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Our most highly upvoted question on Main is What Makes a Map Beautiful? and it has previously been discussed in two questions here on Meta:

If asked today, this question would be closed as being either:

  • too broad; or
  • primarily opinion-based

However, it was:

  • asked in the early days of GIS SE, on 30 Oct 2010;
  • made Community Wiki on 2 Nov 2010;
  • closed as primarily opinion-based on 24 May 2015;
  • historically locked on 2 Jun 2015; and
  • changed from an historic lock to a wiki answer lock on 13 Nov 2015

The last step was performed in response to concerns about not being able to edit the content, which can now be done.

If anyone is concerned about the wiki answer lock on this particular question, could you describe that concern in an answer here, please? Alternatively, since this question was designed to promote discussion about historic locks, any answers discussing why they think an historic lock on this particular question should or should not be used would also seem suitable.


Note: This question is asking only about the historical lock placed on the particular question of What Makes a Map Beautiful? but ...

If you ever think there is any question closed inappropriately, and you have the privilege level (3,000 rep) to re-open them, then I encourage you to exercise that vote.

If you have that concern, but do not have that privilege, or if you think an inappropriate lock has been placed on any other question, then please raise that in a new Meta question about one Main question of concern.

Understanding a few such precedent questions (that are not "one size fits all") in detail should enable our community to adjust its close/lock policies to get the remainder "right" too.

Recommended Reading: What is a "locked" post?

  • Cartography can be subjective on the maps purpose - there is no right or wrong. We should cover cartography even though the tour does not gis.stackexchange.com/tour "Geographic Information Systems Stack Exchange is a question and answer site for cartographers, geographers and GIS professionals" – Mapperz Nov 12 '15 at 17:17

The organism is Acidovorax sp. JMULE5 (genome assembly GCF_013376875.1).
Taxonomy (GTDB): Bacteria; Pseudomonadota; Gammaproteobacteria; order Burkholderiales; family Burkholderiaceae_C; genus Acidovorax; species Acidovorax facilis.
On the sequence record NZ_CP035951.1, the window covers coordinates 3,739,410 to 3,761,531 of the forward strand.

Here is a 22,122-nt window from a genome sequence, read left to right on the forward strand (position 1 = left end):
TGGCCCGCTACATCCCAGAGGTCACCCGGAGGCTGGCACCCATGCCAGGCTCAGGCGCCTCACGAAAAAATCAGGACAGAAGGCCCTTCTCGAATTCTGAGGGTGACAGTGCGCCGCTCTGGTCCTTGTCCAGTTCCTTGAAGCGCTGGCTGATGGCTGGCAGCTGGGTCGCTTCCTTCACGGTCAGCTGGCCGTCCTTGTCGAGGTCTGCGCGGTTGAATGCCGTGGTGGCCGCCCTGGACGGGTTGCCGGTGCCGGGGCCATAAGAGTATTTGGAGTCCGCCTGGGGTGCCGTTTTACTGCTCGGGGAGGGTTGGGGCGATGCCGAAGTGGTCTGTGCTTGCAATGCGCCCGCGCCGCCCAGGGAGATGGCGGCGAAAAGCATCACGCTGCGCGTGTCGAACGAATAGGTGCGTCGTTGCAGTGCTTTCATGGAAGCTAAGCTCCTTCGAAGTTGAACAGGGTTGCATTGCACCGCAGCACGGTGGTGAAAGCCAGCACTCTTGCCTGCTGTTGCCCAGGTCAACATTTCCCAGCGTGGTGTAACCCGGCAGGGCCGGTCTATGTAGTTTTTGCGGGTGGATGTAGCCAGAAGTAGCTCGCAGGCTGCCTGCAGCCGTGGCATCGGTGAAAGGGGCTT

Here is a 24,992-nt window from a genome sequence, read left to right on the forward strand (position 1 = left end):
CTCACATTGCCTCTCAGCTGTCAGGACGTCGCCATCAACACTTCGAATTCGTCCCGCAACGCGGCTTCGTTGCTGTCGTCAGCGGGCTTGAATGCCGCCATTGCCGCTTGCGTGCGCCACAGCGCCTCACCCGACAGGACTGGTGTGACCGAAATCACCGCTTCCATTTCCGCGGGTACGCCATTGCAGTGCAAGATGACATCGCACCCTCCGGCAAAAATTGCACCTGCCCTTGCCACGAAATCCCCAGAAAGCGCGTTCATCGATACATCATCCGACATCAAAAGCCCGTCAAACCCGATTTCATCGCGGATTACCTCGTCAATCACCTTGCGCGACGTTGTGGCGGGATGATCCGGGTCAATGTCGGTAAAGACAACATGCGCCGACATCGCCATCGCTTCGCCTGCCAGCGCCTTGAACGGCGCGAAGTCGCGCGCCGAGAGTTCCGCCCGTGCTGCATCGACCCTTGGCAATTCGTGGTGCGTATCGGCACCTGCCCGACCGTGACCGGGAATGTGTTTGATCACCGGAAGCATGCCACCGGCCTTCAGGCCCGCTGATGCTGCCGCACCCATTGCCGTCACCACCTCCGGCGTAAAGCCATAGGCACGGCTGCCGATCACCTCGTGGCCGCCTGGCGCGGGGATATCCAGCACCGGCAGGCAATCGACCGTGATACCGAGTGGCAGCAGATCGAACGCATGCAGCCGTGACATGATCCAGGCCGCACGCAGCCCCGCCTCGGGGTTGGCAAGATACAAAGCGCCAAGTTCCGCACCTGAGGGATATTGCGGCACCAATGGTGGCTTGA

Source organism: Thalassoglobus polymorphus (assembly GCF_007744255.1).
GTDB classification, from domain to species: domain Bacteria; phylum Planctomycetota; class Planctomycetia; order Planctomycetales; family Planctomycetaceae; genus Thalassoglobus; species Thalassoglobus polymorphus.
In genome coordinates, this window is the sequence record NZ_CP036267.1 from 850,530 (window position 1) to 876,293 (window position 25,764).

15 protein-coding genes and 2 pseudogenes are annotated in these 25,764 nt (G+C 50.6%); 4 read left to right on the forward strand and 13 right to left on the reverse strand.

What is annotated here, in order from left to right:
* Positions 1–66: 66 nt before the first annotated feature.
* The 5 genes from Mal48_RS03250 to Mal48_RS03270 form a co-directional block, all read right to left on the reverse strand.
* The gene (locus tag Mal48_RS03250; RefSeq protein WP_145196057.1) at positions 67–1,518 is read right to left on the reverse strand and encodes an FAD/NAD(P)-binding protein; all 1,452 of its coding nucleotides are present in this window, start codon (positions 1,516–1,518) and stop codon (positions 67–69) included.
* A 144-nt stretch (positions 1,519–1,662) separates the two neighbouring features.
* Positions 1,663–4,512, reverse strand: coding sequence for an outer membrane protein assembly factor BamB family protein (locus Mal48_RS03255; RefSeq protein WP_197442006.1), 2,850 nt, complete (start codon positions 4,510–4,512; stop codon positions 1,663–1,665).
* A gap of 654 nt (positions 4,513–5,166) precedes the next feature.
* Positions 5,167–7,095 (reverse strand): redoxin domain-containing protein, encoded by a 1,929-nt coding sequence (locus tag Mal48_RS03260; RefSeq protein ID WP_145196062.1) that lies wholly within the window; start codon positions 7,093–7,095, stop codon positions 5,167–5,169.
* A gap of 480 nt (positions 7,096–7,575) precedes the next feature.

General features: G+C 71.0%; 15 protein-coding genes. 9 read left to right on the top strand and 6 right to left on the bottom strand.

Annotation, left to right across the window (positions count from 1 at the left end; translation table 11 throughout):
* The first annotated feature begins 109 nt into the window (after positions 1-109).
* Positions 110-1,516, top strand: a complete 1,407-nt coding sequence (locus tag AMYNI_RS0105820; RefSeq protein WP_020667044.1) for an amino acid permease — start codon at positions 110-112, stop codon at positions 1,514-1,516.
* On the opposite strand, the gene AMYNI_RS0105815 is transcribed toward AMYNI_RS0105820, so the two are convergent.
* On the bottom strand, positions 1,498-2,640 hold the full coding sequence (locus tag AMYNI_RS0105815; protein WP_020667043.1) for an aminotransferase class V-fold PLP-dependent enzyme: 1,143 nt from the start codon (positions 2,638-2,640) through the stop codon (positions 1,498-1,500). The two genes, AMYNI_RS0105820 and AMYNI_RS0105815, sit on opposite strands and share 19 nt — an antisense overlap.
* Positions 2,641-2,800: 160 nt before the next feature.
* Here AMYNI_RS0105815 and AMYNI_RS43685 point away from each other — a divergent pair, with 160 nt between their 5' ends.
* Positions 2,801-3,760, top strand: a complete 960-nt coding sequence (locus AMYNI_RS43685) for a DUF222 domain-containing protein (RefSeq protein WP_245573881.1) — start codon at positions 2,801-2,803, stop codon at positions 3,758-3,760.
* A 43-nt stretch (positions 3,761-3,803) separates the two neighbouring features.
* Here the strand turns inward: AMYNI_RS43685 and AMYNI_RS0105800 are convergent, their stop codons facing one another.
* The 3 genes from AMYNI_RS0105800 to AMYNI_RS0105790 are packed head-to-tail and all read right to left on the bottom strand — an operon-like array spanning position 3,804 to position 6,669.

• @Mapperz I'm curious about where that quoted string comes from. When I google using it the first hit is Geographic Information Systems Stack Exchange with that exact string as its excerpt but when I visit the site I find it nowhere? – PolyGeo Nov 12 '15 at 22:16
  • It is in the meta for GIS-SE view-source:gis.stackexchange.com which google scrape as the description of the site. – Mapperz Nov 13 '15 at 15:32
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I am against historical locking questions in such situations, because it bothers me not being able to edit a post I authored, even if that post had the community wiki status (then, I would had coauthored). Other arguments can be found in @KHibma's answer in Using wiki answer lock on particular highly upvoted community wiki question that would be closed if asked today?.

When should posts be locked?* From the reading you recommended:

Some examples of when a post might be locked include:

  • A question or answer where repeated voting or editing is happening in a way which attempts to game, hack, or otherwise abuse the system.
  • A question that gets opened and closed repeatedly many times without achieving community consensus on whether it should stay open or closed.
  • A question that, for whatever reason, continues to attract flame posts, spam, or other inappropriate answers.
  • A question that is repeatedly vandalized by its asker; for example, to drastically alter the meaning of the question that invalidates existing answers, or to obliterate/obscure the question.

I do not think that any of the points above apply to the question about 'beautiful maps'.

That question was already closed as opinion-based, so it won't attract more answers; it was also set to community wiki, which will avoid skewing reputation statistics in the system. It is already enough.

Moreover, wiki locks are also bad. It forces all the content being compiled in one unique and big answer, consequently making the voting feature useless (in the sense it decreases signal-to-noise ratio, one of Stack Exchange strengths). For example, take a look at Who can edit Wiki Answer locked posts?.

In my opinion, locking (if any) is more suitable to the large StackOverflow community where they started to note behaviour like the ones described above. That bullets above will rarely occur here in a manner that other less drastic moderation activities could be accomplished first and solving the problem (e.g.: CW status, multilateral closing and protection).

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